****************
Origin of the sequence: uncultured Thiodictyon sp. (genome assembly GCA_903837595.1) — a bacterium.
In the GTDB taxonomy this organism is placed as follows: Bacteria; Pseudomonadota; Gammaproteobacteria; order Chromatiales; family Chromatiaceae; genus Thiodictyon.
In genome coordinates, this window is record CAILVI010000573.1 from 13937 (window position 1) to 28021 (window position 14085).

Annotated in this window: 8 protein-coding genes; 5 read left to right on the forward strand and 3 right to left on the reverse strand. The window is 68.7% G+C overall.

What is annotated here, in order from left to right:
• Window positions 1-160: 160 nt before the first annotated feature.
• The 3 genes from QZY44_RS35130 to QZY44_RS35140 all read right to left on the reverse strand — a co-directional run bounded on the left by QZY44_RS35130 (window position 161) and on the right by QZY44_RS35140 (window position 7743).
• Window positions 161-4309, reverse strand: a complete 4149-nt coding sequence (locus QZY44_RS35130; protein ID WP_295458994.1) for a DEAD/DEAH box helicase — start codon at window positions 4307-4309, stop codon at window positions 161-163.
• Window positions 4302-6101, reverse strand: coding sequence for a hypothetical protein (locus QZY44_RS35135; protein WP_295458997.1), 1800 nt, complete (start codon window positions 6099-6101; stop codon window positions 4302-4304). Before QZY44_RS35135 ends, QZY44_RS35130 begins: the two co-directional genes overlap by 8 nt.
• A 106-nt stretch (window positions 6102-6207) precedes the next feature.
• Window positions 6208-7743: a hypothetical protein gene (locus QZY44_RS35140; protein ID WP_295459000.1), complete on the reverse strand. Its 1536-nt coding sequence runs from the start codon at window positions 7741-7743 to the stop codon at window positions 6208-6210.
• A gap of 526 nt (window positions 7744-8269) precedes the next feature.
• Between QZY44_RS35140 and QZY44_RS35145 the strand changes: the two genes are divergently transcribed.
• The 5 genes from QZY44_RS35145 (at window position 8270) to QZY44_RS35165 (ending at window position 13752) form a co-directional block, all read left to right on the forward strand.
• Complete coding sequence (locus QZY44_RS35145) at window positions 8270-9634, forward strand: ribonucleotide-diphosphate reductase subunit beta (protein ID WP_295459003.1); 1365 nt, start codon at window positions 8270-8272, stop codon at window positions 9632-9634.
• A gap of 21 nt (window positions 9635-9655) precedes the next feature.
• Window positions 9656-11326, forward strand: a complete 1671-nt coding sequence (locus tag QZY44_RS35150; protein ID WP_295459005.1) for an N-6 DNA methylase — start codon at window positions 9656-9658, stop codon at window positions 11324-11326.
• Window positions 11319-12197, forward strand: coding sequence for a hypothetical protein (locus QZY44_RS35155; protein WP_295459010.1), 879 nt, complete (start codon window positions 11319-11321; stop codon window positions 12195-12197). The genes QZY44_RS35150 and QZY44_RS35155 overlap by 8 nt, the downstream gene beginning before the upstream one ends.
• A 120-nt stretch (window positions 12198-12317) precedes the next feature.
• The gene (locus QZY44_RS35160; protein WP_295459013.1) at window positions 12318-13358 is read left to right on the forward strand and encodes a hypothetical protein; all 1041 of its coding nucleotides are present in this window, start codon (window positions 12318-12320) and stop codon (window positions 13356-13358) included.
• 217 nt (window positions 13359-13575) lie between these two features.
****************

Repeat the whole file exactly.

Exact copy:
Origin of the sequence: uncultured Thiodictyon sp. (genome assembly GCA_903837595.1) — a bacterium.
In the GTDB taxonomy this organism is placed as follows: Bacteria; Pseudomonadota; Gammaproteobacteria; order Chromatiales; family Chromatiaceae; genus Thiodictyon.
In genome coordinates, this window is record CAILVI010000573.1 from 13937 (window position 1) to 28021 (window position 14085).

Annotated in this window: 8 protein-coding genes; 5 read left to right on the forward strand and 3 right to left on the reverse strand. The window is 68.7% G+C overall.

What is annotated here, in order from left to right:
• Window positions 1-160: 160 nt before the first annotated feature.
• The 3 genes from QZY44_RS35130 to QZY44_RS35140 all read right to left on the reverse strand — a co-directional run bounded on the left by QZY44_RS35130 (window position 161) and on the right by QZY44_RS35140 (window position 7743).
• Window positions 161-4309, reverse strand: a complete 4149-nt coding sequence (locus QZY44_RS35130; protein ID WP_295458994.1) for a DEAD/DEAH box helicase — start codon at window positions 4307-4309, stop codon at window positions 161-163.
• Window positions 4302-6101, reverse strand: coding sequence for a hypothetical protein (locus QZY44_RS35135; protein WP_295458997.1), 1800 nt, complete (start codon window positions 6099-6101; stop codon window positions 4302-4304). Before QZY44_RS35135 ends, QZY44_RS35130 begins: the two co-directional genes overlap by 8 nt.
• A 106-nt stretch (window positions 6102-6207) precedes the next feature.
• Window positions 6208-7743: a hypothetical protein gene (locus QZY44_RS35140; protein ID WP_295459000.1), complete on the reverse strand. Its 1536-nt coding sequence runs from the start codon at window positions 7741-7743 to the stop codon at window positions 6208-6210.
• A gap of 526 nt (window positions 7744-8269) precedes the next feature.
• Between QZY44_RS35140 and QZY44_RS35145 the strand changes: the two genes are divergently transcribed.
• The 5 genes from QZY44_RS35145 (at window position 8270) to QZY44_RS35165 (ending at window position 13752) form a co-directional block, all read left to right on the forward strand.
• Complete coding sequence (locus QZY44_RS35145) at window positions 8270-9634, forward strand: ribonucleotide-diphosphate reductase subunit beta (protein ID WP_295459003.1); 1365 nt, start codon at window positions 8270-8272, stop codon at window positions 9632-9634.
• A gap of 21 nt (window positions 9635-9655) precedes the next feature.
• Window positions 9656-11326, forward strand: a complete 1671-nt coding sequence (locus tag QZY44_RS35150; protein ID WP_295459005.1) for an N-6 DNA methylase — start codon at window positions 9656-9658, stop codon at window positions 11324-11326.
• Window positions 11319-12197, forward strand: coding sequence for a hypothetical protein (locus QZY44_RS35155; protein WP_295459010.1), 879 nt, complete (start codon window positions 11319-11321; stop codon window positions 12195-12197). The genes QZY44_RS35150 and QZY44_RS35155 overlap by 8 nt, the downstream gene beginning before the upstream one ends.
• A 120-nt stretch (window positions 12198-12317) precedes the next feature.
• The gene (locus QZY44_RS35160; protein WP_295459013.1) at window positions 12318-13358 is read left to right on the forward strand and encodes a hypothetical protein; all 1041 of its coding nucleotides are present in this window, start codon (window positions 12318-12320) and stop codon (window positions 13356-13358) included.
• 217 nt (window positions 13359-13575) lie between these two features.